There's a big change coming next school year for some students in the Abilene Independent School District.
The AISD Board of Trustees voted Monday to implement a standardized dress code for sixth through eighth grades.
So, what are the ins and outs of the new policy? We went to AISD administration to get the facts on how your child will be affected.
Administrators and board members say it wasn’t a decision made lightly. It was made after public information meetings, trips to schools who do have standardized dress codes, extensive talks with those districts and principals right here.
“We had one trustee that said he got more positive feedback on this issue than he could remember in recent times,” said Phil Ashby, communications director for AISD. “I think the community has embraced it. Sure, there are people that are skeptical about it, but I think they have open minds about it as well.”
Here is the complete new Standardized Dress Policy for AISDmiddle schoolers:
Students can wear polo style shirts with a collar in several color choices: red, white, black, navy blue, royal blue, gray (solid colors only.) Sweatshirts, sweaters, and hoodies with the same color options as shirts are permitted. Shirts will need to be tucked in for both boys and girls. No logos or monograms except for AISD school logos on standardized tops are allowed.
Pants, shorts, and skirts will have to be khaki, black, or navy blue and must be hemmed and in good condition (no holes, rips, tears etc.) They may also wear leggings in the above mentioned shirt colors and must be worn with shorts or a skirt.
There will be one spirit day a week, which will be determined by the principal, usually on Fridays, on which students will be able to wear AISD school spirit shirts with black or blue jeans. Students may also continue to wear standardized dress on spirit days if they so choose.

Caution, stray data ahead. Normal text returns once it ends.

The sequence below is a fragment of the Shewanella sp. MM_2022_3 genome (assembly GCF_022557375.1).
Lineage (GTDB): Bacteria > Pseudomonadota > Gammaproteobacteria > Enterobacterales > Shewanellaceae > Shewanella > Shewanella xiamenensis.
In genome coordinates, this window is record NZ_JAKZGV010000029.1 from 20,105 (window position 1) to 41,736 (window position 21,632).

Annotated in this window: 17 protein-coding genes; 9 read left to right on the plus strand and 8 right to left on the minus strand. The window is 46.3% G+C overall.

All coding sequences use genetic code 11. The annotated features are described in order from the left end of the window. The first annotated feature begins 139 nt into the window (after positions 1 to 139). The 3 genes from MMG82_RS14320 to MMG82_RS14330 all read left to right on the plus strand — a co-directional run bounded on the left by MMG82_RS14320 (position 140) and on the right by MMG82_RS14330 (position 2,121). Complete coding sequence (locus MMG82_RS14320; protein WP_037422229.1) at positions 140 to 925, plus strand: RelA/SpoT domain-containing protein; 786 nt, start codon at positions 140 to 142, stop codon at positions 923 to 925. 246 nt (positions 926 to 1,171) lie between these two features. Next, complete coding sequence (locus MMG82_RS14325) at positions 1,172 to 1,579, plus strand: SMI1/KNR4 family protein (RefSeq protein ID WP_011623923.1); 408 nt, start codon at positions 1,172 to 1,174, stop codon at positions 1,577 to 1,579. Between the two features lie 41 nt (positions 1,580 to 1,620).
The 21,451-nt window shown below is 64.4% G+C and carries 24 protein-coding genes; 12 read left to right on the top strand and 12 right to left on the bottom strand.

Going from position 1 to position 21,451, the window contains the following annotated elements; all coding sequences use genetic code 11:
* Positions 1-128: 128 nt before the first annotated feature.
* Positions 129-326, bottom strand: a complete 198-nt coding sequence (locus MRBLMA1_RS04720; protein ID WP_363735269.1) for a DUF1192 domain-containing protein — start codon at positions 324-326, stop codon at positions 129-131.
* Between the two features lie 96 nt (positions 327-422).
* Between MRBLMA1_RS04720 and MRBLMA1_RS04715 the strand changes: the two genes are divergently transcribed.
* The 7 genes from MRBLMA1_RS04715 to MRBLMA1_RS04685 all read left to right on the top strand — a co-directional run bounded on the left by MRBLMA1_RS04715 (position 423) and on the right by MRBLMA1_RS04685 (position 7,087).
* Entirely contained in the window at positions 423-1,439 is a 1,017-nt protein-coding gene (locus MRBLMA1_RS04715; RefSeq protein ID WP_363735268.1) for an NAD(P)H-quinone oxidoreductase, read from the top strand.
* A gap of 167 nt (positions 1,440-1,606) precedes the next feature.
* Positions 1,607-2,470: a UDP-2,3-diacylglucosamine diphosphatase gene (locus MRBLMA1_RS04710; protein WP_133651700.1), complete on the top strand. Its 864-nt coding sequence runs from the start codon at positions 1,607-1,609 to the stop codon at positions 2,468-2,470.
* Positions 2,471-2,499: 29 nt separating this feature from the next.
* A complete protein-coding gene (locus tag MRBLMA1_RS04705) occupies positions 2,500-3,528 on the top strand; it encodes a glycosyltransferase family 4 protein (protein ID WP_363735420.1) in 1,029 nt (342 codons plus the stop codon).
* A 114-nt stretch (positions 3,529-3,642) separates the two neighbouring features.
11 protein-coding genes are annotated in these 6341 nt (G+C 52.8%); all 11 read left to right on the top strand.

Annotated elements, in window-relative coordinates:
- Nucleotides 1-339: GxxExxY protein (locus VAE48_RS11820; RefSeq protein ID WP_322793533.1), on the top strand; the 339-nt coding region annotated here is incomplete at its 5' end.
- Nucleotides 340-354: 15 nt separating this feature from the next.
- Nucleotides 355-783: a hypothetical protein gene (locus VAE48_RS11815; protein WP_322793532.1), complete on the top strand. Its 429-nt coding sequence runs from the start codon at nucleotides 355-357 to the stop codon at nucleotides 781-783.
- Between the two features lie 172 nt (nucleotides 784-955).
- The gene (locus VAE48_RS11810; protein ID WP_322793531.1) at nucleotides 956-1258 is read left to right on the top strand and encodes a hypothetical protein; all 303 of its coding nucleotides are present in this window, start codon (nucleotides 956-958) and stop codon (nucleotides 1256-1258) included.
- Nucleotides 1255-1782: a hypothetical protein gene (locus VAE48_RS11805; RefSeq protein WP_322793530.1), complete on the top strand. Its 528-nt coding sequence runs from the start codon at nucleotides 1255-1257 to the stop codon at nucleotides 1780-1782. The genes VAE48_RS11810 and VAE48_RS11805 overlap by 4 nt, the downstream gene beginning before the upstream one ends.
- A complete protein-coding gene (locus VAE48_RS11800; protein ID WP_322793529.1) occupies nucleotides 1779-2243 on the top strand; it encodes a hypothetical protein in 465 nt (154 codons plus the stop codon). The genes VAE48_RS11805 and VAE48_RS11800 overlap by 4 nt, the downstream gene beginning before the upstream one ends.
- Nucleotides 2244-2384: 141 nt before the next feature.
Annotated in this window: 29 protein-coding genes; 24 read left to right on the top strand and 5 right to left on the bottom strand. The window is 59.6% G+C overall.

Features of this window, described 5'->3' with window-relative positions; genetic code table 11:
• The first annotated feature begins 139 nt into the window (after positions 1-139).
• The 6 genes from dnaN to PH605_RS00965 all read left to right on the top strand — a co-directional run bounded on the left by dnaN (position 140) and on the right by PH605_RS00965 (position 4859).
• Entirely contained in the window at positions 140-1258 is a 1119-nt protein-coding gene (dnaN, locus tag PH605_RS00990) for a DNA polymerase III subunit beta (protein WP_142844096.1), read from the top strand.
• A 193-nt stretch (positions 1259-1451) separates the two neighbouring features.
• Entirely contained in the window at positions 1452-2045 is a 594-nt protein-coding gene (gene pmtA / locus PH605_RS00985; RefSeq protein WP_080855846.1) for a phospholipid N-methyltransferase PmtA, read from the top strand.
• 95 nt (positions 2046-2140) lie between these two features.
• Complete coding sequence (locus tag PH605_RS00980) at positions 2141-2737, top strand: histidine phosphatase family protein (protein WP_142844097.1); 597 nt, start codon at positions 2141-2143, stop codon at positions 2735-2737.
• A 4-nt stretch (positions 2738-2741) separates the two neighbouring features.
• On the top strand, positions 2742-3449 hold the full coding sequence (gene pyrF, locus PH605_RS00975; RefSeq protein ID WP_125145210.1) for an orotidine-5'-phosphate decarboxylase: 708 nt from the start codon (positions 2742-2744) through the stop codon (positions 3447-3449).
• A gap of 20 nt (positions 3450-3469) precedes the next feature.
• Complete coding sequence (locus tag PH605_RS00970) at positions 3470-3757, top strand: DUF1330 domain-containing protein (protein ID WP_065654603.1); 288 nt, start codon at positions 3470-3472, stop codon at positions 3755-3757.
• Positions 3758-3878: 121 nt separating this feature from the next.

As for belts, plain black or brown are allowed (no ribbon or sashes, etc.) and required if the bottoms have belt loops. Small style buckles are acceptable.
Flip-flops/slides or shower type shoes, are not allowed.
Meanwhile, AISD officials say they wanted to empower their students by giving them choices in what will be a big transition for them.
“Initially students aren’t that positive when they’re told they have to dress like other students,” Ashby said. “I think that’s natural. The one’s I’ve heard from and the ones I’ve talked to they’re also open to it.”
But they also believe there are many positives with this change as well, namely with peer pressure.
“This kind of evens the playing field with all of our students,” Ashby said. “It takes a big decision out of the hands of kids when there’s pressure on how to dress each day. And then there’s the cost factor. We think parents will find that buying the standardized dress instead of the designer wear or brand name products will be a benefit to their family budgets."
They also say it will create a more professional and studious atmosphere for everyone.
With this bold move many are now wondering if standardized dress will expand to upper or lower grade levels.
“That remains to be seen,” Ashby said. “I think a lot will depend on how it’s embraced on the campuses, how well it goes, and is it gonna meet the goals that we hope it meets? But there are no immediate plans to do that as of now."